Failure to invest in dairy calf-to-beef system health measures will hit farmers in their pockets, a Teagasc beef expert has warned.
Teagasc beef exert Alan Dillon was addressing a recent Teagasc beef conference in Co Cavan, where he said the first step in a healthy dairy-calf-to-beef system was buying direct from farms and keeping the number of farms you purchase from to a minimum.
"Source calves from a reliable source," he said. "We're really encouraging buying off farms. You'll probably be able to get a better handle on colostrum being fed to calves, in terms of what the housing conditions are… you don't want a calf that has had a setback already.
"If a calf has had a touch of scour already, it's probably going to be more susceptible to pneumonia at a later date.
"If you're buying calves that have been standing at a mart for a day wet, or standing in a trailer at night, it's not ideal. They're young animals, their immune systems are not equipped to deal with that stress - they're not like a weanling or a yearling."
When the calf arrives
When calves arrive on farms, Dillon said, there should be a very clear protocol. He said it is critical that calves are quarantined in a shed with a high roof and plenty of straw.
"If you think they are bedded, bed them again in straw. They're only babies. You want them in an environment that has plenty of ventilation, clean straw, dry underneath - you're mollycoddling them for a while," he said.
The calf shed should be 15-20°C with a good slope on the floor to ensure quick run-off of urine, with access to clean water at all times.
Dillon said the calves should get an electrolyte as soon as they arrive to ensure there is no dehydration after travel.
After that, the calves should get two litres of milk replacer the next morning followed by two litres of electrolytes that evening.
Dillon advised repeating this process the second day before moving on to a normal feeding regime from the third day onwards.
To avoid diseases and to give calves the best chance of thriving, Dillon said all farmers should be carrying out a vaccination programme. Respiratory diseases are the biggest threats.
"When calves come from a number of sources, you're going to end up mixing diseases from different herds. The real one that hits those calves is RSV and Pi3," he said, adding that an intranasal shot should be administered three days after the calf arrives to cover for these diseases.
Dillon said it is critical that they receive this shot before further stresses like dehorning take place.
"If you dehorn them the same day as giving the shot, you'll probably render the vaccine useless as it doesn't work in a stress environment."
Mr Dillon outlined a robust health plan for dairy calves that arrive on a farm to cover the first seven months of the calf's life.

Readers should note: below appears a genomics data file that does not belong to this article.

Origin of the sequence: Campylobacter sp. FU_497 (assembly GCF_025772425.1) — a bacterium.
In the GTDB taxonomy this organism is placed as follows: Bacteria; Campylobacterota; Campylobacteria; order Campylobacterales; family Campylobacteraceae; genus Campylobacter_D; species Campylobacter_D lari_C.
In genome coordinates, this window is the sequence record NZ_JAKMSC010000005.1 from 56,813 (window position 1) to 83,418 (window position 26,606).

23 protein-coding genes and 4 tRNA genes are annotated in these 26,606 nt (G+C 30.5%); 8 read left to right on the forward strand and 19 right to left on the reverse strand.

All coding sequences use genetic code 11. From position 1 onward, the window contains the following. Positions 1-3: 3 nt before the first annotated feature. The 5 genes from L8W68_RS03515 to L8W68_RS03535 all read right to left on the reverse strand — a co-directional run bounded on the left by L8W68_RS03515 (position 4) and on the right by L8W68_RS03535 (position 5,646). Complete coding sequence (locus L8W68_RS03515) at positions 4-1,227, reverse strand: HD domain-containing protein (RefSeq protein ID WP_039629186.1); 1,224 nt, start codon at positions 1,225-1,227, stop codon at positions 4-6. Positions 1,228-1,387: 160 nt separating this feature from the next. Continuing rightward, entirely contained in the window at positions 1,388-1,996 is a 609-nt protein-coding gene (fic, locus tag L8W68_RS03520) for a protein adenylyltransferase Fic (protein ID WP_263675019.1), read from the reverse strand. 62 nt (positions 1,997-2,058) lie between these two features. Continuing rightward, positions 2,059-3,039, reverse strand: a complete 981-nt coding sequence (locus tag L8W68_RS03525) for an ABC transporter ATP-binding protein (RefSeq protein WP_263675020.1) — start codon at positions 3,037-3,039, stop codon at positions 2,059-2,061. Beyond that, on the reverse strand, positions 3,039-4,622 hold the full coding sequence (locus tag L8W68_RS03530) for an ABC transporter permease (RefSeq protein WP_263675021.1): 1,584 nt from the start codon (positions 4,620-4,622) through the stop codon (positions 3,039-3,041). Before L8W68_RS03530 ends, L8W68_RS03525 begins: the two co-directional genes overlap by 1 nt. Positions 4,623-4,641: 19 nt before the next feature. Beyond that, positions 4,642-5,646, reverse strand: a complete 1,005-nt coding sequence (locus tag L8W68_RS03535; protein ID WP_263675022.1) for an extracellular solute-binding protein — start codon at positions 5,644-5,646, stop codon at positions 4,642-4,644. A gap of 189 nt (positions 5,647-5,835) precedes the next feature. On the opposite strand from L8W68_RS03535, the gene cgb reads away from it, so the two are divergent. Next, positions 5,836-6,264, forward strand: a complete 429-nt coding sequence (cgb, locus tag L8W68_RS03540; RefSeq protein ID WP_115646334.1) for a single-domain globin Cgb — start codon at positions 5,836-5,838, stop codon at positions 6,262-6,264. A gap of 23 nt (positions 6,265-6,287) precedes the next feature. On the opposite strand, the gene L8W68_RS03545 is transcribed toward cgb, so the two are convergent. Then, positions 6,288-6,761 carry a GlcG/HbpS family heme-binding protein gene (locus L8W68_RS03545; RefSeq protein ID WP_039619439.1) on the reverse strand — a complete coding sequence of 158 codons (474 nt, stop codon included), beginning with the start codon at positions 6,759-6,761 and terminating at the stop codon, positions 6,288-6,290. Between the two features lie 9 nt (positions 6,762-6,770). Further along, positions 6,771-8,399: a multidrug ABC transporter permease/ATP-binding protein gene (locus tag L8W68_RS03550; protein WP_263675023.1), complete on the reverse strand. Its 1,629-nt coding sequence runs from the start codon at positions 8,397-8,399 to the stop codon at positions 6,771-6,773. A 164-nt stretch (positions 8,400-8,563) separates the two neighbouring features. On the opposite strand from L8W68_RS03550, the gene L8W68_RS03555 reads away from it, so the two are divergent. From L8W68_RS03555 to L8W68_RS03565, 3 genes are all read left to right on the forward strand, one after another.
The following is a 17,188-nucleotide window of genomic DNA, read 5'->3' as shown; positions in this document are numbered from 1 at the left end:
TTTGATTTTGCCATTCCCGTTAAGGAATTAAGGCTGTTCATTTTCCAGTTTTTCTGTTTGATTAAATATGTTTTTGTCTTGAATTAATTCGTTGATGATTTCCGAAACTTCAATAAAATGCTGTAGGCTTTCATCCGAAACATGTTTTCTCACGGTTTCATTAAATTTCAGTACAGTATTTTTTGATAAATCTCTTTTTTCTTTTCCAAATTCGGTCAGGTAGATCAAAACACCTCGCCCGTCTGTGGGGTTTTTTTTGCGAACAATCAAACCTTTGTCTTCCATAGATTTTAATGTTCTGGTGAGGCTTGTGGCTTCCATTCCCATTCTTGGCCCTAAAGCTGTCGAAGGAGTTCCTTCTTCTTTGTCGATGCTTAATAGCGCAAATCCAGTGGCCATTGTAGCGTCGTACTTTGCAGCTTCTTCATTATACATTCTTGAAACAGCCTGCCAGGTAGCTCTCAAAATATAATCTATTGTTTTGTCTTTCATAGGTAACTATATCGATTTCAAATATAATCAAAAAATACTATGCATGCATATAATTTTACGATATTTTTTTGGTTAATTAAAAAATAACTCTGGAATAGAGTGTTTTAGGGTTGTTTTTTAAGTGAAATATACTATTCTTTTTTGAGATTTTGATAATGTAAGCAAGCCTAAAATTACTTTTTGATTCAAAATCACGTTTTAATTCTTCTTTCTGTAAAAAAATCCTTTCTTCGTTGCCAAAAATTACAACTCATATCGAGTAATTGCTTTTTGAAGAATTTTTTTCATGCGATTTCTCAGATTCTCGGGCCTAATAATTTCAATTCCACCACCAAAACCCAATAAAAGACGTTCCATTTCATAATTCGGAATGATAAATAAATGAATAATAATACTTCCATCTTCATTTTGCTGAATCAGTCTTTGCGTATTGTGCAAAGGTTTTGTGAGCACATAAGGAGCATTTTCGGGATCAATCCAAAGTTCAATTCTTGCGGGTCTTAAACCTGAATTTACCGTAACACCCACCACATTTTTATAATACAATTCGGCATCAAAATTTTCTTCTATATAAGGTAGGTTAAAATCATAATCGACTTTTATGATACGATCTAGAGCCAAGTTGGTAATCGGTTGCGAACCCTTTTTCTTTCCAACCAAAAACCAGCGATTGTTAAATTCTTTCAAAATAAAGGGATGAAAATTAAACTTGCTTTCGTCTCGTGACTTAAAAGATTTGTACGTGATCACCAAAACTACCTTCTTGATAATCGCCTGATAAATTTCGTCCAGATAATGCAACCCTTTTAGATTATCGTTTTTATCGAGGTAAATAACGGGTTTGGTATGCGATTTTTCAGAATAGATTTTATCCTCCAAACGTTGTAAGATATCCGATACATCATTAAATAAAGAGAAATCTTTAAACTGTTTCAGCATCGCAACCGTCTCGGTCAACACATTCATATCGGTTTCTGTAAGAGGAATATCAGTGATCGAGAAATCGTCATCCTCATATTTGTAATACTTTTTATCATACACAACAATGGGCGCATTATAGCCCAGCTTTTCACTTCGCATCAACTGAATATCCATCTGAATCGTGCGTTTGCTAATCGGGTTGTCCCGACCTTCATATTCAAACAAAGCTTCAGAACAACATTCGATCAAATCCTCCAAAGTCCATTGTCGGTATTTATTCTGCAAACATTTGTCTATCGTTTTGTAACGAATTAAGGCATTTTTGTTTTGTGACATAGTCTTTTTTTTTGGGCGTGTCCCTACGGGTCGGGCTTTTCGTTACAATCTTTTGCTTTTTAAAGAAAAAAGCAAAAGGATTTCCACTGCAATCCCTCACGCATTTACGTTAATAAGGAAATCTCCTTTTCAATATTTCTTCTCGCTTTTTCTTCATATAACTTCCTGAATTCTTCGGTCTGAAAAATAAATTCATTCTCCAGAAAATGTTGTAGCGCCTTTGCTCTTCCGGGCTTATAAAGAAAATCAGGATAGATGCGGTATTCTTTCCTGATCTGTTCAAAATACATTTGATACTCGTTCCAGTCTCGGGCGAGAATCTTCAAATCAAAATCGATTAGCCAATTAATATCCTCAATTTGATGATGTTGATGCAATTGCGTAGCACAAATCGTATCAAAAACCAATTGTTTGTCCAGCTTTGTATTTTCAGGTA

Dairy calf to beef market
Dillon concluded that with the current market for beef, the key for farmers is to keep the purchase cost of the calf low while also making sure that the animal health protocols are robust.
"We're dealing with low beef prices so don't pay too much for the calves. The beef price today is €3.65/kg," he said.
"It's going to cost you about €1,000 to take that calf through to finishing at very efficient levels. To make a margin on these, you need to take a very cautious approach overall."
With the calving season starting on suckler farms, preparation, organisation and planning are key management skills that will help during the busy weeks ahead, writes Francis Bligh.
A live healthy calf from each cow is what every suckler farmer sets out to achieve, so one of the most important facilities required is a clean, dry well-bedded pen for a cow showing signs of calving.
Safe and secure gates will ensure nothing collapses, and a head gate and calving gate will help to restrain a cow if assistance is required.
These pens should be thoroughly cleaned and disinfected before use.
It is important to discuss vaccination options against scour with your vet. Where calves receive adequate colostrum soon after birth, vaccinations have a proven ability to reduce scour problems and associated workload.
For weaker calves or where colostrum is not plentiful, it is important to have a few litres of colostrum in the freezer.
Three to four litres of colostrum in the first 2-3 hours is crucial.
Try to make sure you have the following items to hand: clean calving ropes, disposable gloves, iodine or chlorohexidine solution to treat navels, a clean calving jack, lubricant, electrolyte powders for scour treatment and a clean stomach tube.
Now is the time to replace light bulbs, improve lighting, set up a red lamp and check drinkers.
If you have broadband, low-cost wireless cameras linked to mobile routers are becoming very popular in calving sheds.
Watching the cow through a laptop or mobile phone can help reduce visits to the shed.
When organising calving think about the location of gates to help make movement of cows between slatted pens/loose housing and calving boxes easy.
Keep an eye on cow body condition, silage quality and mineral requirements to make sure cows are in a healthy, fit condition at calving.
Francis Bligh is a Teagasc drystock adviser based in Longford